BLACK EAGLE — Ever since the site of the former ACM smelter and refinery was granted superfund status by the Environmental Protection Agency in 2011, residents in Black Eagle knew that a cleanup process was coming.
And after years of investigation, soil sampling and public comment - the EPA released a Record of Decision in August, which details plans for the cleanup and which areas will be affected.
“Based on the record of decision we're going to address approximately 175 yards or portions of yards in Black Eagle by removing that contaminated soil and replacing that with clean soil,” said EPA Remedial Project Manager Charlie Coleman.
Before it was shut down in 1980, the ACM smelter and refinery site had operated for more than 80 years in Black Eagle. Soil studies conducted from 2011-2013 found levels of arsenic and lead in residential yards, necessitating cleanup.
“The contamination actually is fairly low level. It’s arsenic and lead and as the science continues to update, we're finding that even small amounts of lead could have an impact, especially on children,” Coleman said. “And so, it really is important that when we have the opportunity to clean up lead in communities that we do that.”
The Record of Decision details the selected remedy for four areas of Black Eagle: Northern Community Soils Area of Interest (CSAOI), Southern Community Soils Area of Interest, the Northern Outlying Area and the Railroad Corridor indicated on the map below.
Both the northern and southern CSAOI are in residential areas and will require the removal and replacement of soil up to a maximum depth of 18 inches.
The cleanup process will require access to private property in Black Eagle, so the EPA has been working with Cascade County officials to make sure the process is done in a collaborative and sensitive way for landowners.
“A lot of that work is going to be individual cleanup in individual yards in Black Eagle,” explained Cascade County commissioner Don Ryan. “So, what if I own a lot in a house in Black Eagle, and I don't want you to dig it up my soil - what happens then? You know, who's responsible in the future for the contamination in that soil. And those are things that have to be worked out as to how that's going to be handled.”
Coleman doesn’t anticipate there to be much of a pushback in cleanup efforts, citing a 90% participation rate from residents during the sampling process. The next step is engaging the community and landowners in the area. The EPA expects access agreements to be sent out, and work to begin on soil replacement in 2023.
“Most of the contamination is fairly shallow. We won't go down any further than 18 inches in the yard,” Coleman said. "We’ll work with landowners, then work around trees and bushes and their favorite flower garden. We're pretty sensitive to not just going in there and making a big old mess.”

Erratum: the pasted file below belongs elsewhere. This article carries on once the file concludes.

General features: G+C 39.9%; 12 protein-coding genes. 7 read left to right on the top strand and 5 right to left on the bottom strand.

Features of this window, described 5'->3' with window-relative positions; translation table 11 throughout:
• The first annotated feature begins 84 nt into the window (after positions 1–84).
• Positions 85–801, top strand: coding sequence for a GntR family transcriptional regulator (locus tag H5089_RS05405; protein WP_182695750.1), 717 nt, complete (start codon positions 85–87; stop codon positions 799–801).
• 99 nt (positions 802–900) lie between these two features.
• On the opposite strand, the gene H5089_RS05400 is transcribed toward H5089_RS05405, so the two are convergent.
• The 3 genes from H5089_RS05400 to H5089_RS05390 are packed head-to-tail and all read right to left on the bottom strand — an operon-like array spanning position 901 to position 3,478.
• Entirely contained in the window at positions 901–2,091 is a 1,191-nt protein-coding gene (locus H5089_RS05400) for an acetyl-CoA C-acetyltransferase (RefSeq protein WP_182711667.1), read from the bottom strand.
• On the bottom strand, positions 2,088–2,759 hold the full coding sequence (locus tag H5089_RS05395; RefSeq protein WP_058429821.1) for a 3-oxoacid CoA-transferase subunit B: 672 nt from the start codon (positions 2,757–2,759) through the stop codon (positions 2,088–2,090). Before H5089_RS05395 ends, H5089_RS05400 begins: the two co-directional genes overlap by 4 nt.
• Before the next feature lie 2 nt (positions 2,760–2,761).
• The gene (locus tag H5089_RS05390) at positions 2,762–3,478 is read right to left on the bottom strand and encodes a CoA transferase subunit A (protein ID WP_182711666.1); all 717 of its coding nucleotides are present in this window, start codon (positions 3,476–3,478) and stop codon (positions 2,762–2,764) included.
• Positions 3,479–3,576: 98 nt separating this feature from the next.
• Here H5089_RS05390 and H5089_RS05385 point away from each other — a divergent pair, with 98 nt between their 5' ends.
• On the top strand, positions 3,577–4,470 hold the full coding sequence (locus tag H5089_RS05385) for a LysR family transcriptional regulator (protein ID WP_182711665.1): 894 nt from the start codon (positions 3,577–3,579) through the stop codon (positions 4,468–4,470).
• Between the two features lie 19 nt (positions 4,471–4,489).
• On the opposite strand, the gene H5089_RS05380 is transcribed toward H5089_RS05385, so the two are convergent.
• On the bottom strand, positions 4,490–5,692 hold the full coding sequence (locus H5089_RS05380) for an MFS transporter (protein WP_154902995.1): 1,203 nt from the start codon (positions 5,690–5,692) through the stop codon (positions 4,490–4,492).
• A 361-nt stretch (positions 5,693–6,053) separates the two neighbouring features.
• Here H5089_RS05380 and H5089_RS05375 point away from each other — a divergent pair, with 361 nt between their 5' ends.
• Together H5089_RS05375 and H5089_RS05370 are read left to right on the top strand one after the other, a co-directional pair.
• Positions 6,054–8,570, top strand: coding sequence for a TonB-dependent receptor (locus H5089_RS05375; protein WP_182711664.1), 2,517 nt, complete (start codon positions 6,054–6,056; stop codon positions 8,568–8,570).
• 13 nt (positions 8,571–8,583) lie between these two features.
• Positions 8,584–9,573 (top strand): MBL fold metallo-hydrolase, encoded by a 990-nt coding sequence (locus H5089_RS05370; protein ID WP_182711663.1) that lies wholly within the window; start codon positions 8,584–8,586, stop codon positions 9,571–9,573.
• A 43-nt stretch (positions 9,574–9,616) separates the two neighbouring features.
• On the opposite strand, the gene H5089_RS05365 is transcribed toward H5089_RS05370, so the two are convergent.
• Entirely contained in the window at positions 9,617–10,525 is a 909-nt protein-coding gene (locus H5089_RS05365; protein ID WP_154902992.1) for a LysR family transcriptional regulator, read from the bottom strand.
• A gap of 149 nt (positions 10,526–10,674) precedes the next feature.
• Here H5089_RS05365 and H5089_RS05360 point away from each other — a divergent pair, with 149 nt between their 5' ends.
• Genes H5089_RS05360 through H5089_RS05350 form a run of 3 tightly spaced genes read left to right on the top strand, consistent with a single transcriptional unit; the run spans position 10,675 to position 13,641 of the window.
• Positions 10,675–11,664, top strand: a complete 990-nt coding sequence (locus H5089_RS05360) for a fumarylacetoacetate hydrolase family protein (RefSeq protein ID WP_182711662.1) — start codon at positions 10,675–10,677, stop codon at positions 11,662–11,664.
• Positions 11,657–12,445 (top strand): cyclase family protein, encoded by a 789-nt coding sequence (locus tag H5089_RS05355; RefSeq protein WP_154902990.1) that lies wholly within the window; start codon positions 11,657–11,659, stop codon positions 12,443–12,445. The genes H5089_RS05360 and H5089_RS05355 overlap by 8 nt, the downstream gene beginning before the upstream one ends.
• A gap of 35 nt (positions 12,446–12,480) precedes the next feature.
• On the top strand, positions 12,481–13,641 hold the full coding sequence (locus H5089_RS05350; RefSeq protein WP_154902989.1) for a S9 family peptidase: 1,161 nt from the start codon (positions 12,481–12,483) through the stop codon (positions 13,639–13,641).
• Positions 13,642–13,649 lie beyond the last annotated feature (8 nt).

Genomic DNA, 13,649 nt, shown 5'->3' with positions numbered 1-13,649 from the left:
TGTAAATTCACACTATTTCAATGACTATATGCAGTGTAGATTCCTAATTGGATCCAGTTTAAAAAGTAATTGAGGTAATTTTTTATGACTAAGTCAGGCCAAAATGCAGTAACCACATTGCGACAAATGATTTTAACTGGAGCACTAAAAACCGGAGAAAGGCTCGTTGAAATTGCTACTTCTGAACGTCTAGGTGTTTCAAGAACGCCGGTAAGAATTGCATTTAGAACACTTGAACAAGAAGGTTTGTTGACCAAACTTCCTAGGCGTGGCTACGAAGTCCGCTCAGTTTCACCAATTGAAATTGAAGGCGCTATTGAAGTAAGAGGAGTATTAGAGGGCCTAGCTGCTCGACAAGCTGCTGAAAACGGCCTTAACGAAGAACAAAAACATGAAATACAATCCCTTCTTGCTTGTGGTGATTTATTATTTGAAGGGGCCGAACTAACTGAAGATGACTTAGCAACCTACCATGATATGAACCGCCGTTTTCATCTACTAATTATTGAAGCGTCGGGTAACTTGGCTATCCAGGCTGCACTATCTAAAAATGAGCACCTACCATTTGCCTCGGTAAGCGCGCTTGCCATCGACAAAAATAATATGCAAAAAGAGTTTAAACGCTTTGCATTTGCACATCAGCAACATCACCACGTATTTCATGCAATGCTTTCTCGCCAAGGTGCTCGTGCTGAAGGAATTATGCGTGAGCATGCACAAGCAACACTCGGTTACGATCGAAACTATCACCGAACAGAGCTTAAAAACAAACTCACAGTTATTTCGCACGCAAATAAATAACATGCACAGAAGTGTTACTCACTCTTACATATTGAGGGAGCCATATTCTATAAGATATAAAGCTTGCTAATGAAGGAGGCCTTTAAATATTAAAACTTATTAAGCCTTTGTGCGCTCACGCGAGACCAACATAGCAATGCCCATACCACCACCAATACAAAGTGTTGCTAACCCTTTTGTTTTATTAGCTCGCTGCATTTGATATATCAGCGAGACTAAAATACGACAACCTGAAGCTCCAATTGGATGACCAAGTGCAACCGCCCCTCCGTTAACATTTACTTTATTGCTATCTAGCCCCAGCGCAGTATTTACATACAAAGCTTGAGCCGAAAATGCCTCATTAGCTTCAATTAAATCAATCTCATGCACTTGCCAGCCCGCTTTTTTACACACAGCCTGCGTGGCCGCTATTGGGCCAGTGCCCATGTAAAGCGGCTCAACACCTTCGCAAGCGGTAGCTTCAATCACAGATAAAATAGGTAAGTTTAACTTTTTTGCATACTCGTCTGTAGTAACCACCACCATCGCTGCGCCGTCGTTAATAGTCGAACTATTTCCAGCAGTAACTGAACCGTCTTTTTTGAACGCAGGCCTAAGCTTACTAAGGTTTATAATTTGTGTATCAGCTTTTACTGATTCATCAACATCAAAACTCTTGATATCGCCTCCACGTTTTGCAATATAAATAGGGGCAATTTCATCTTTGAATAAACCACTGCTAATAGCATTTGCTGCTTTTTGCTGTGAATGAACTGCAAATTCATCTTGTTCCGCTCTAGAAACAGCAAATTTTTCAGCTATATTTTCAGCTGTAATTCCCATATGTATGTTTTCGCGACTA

Ryan says most Black Eagle residents are receptive to cleanup and embracing the opportunity to remove the cloud of contamination on their land titles.
“I commend the people Of Black Eagle for their patience because it is a long process,” Ryan said. “But I feel like we're making some steps now, so hopefully we'll be able to see some work done soon.”
CLEANUP OF REFINERY SITE STILL A FEW YEARS AWAY
While work in the residential areas of Black Eagle is expected to begin in 2023, cleanup of the actual smelter and refinery site, designated “Operable Unit-2” by the EPA, is still a way off. The contamination there is much deeper.
Recently, the county selected a preferred land use plan for the eventual re-development which included an amphitheater, disc golf course, interpretive center, and other amenities.
But the EPA is still in the sampling and investigation phase and doesn’t expect cleanup efforts to begin at the site for a few more years.
“We're still in the investigation phase where we've collected quite a bit of data. We plan to collect additional data at least into next year,” Coleman said. “And then the following year, maybe start to look at cleanup alternatives. I’m going to say we’re probably 3-4 years in the making.”
But making plans for future use of the site will help with selecting a remediation plan.
“In order to get the right cleanup for the property, we want to know what the anticipated land use is going to be. And that's where the community comes in,” Coleman said. “So, they went through this process to identify the sort of things they'd like to see with the use of the property. In this case, they tend to be more on the recreational side which is lesser use than if they wanted to build condos over there.”